Beyond the spin - what did COP26 actually deliver?

FS Sustainability is pleased to present this opinion piece from Simon O'Connor, CEO of the Responsible Investment Association Australasia (RIAA).

If there is one thing a UN Climate Change Conference always delivers, it is bucketloads of pledges. But if we sift through the various announcements which came out of COP26 in Glasgow, has the needle on the dial shifted on climate action?

Entering into this COP, we were hurtling towards a devastating 2.7 degrees of warming by the end of the century, with government actions and pledges falling far short of what is needed to avoid catastrophic consequences for the planet, which is limiting global warming to less than 2 degrees, and aiming for 1.5 degrees.

As we wrap up this COP, and look through the noise, commentary and media releases, a picture emerges that shows much has, indeed, changed.

The new story is 2030. As much of the world falls in behind 2050 net zero commitments including, begrudgingly, Australia, a major shift has emerged that recognises that there is no longer time to wait for those emissions reductions to occur in the 2030s and 2040s, but that much of the reductions are required over these next few years. 2030 becomes the goal that will test our ability to drive real emissions reductions, and nations will and should be judged on progress towards a stronger 2030 target.

Delivering emissions reductions is no longer only about national action. A big new shift is the sharp focus on the private sector playing a major role in any climate response. The private sector stepped up in force at this COP, lead, encouragingly, by the global finance community. This was most strongly demonstrated by the Glasgow Finance Alliance for Net Zero commitments, which comprises a staggering 450 finance organisations that oversee $US 130 trillion in assets, who have now committed to net zero by 2050. Importantly, this commitment requires annual reporting on progress, and interim targets to be set. The litmus test for investors will be targets, trajectories and progress in emissions reductions now, not in 2040.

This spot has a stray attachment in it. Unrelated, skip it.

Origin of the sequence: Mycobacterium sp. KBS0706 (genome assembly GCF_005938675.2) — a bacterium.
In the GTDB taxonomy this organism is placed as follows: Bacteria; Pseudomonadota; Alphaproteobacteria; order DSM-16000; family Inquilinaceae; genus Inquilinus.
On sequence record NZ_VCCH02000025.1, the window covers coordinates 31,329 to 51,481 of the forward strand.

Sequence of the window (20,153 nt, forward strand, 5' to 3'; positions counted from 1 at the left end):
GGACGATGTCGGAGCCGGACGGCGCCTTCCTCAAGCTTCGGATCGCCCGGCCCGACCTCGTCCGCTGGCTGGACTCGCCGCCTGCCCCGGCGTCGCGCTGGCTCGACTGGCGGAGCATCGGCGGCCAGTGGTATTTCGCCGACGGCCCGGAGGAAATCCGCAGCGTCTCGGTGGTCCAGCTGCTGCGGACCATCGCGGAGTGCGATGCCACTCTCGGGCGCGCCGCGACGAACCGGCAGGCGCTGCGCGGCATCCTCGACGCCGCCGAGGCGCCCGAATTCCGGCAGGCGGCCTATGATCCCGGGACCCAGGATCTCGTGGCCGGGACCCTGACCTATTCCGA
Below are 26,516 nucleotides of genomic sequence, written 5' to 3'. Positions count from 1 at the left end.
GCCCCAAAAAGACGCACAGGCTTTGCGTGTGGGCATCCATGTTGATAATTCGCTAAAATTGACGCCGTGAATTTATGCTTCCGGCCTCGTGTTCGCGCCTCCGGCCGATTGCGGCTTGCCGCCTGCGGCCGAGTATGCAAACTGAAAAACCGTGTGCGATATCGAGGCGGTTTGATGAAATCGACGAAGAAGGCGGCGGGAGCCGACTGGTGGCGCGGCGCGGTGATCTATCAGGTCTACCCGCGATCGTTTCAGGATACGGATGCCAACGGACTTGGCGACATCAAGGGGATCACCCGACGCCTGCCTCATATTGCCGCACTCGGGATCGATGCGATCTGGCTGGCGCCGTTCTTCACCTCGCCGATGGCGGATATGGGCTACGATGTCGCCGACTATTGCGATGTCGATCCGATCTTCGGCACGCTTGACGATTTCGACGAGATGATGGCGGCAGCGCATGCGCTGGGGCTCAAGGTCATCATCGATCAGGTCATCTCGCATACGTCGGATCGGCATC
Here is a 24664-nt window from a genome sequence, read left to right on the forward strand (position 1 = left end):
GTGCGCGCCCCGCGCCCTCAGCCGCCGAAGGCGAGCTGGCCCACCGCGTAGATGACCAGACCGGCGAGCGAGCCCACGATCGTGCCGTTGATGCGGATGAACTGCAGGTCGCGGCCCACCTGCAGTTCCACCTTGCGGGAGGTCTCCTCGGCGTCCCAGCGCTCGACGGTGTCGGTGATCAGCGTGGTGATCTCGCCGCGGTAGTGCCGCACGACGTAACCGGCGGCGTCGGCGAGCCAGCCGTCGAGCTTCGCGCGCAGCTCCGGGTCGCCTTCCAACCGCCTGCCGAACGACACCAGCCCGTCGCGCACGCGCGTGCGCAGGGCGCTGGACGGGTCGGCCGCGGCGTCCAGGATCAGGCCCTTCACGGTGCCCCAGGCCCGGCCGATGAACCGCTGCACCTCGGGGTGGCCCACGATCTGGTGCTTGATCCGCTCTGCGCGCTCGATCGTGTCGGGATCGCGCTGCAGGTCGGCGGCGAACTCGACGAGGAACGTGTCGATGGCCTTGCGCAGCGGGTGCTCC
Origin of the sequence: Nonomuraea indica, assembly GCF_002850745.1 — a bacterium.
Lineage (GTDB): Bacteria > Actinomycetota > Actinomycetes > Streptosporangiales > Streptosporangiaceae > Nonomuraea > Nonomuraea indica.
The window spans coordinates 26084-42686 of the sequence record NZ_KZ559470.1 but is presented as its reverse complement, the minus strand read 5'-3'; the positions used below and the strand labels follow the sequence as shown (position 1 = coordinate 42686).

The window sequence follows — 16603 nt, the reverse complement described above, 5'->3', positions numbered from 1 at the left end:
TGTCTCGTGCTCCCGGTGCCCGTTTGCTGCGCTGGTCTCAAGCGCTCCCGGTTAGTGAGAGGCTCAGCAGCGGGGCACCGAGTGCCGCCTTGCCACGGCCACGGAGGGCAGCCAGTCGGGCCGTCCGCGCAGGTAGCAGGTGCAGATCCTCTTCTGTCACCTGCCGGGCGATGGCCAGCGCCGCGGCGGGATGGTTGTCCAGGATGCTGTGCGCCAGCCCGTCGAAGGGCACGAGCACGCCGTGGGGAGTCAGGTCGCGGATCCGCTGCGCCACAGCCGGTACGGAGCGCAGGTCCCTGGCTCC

Australia and New Zealand are well represented in the cohort who joined the various pledges that underpin the GFANZ. Recent research by the Aotearoa NZ Investor Coalition for Net Zero showed that the vast majority of asset managers - 89% - either have already or intend to have in place net zero commitments imminently.

The nation-state pledges were many and, in aggregate, are noteworthy as they show a shifting of focus by countries to address many important elements of climate that are essential to combatting climate change, from stopping deforestation, cutting methane emissions, and committing to a transition that is fair and supports workers.

Particularly momentous was the strongest commitment yet to end the extraction and burning of coal for energy. Significantly, 190 countries signed on to the pledge to end all investment in coal power and phase out coal energy generation over coming decades. This, more than any other trend to date, places the thermal coal industry into terminal decline and comes in spite of the softening of the final Glasgow Climate Pact to commit to 'phasing down' coal, rather than 'phasing out'.

So countries have moved, private sector companies have also moved, but importantly in support of all this action, we've also seen important regulatory and standards bodies clarify strong support for alignment to net zero that will be provide the supportive infrastructure for finance and corporate sectors to move in the right direction and measure progress.

The group of central banks and finance sector regulators under the Network for Greening the Financial Sector stepped up the clarity on their commitment to regulate and provide guidance on climate risks. This was backed up by a statement issued by Australia's financial regulators and central bank - APRA and RBA - and follows a recent reiteration of commitment by the RBNZ.

Finally, there was the big announcement that the global accounting standards setter, the IFRS Foundation, is establishing the International Sustainability Standards Board that will bring together and set the globally consistent standards for climate and other sustainability disclosures. This global standardisation elevates sustainability reporting to the same level of rigour as financial reporting, and will be a critical piece that enables investors to comprehensively measure and progress towards these climate commitments, among other themes.

Various pieces of the puzzle have come together at COP, setting out a clear agenda for the work required to protect humans and other lifeforms from the worst impacts of climate change. The flow on effects will see capital flow ever more strongly towards cleaner assets, and more rapidly away from polluting assets, a momentum already under way. But perhaps most importantly, it's become obvious that the time for action is not in two decades time, but now. We will increasingly be measured on our progress this decade and those companies and investors who can achieve the necessary reductions by 2030 will be the biggest winners.

Read more: Responsible Investment Association AustralasiaCOP26Simon O'ConnorGlasgow Finance Alliance for Net ZeroAotearoa NZ Investor Coalition for Net ZeroGlasgow Climate PactIFRS FoundationInternational Sustainability Standards BoardNetwork for Greening the Financial Sector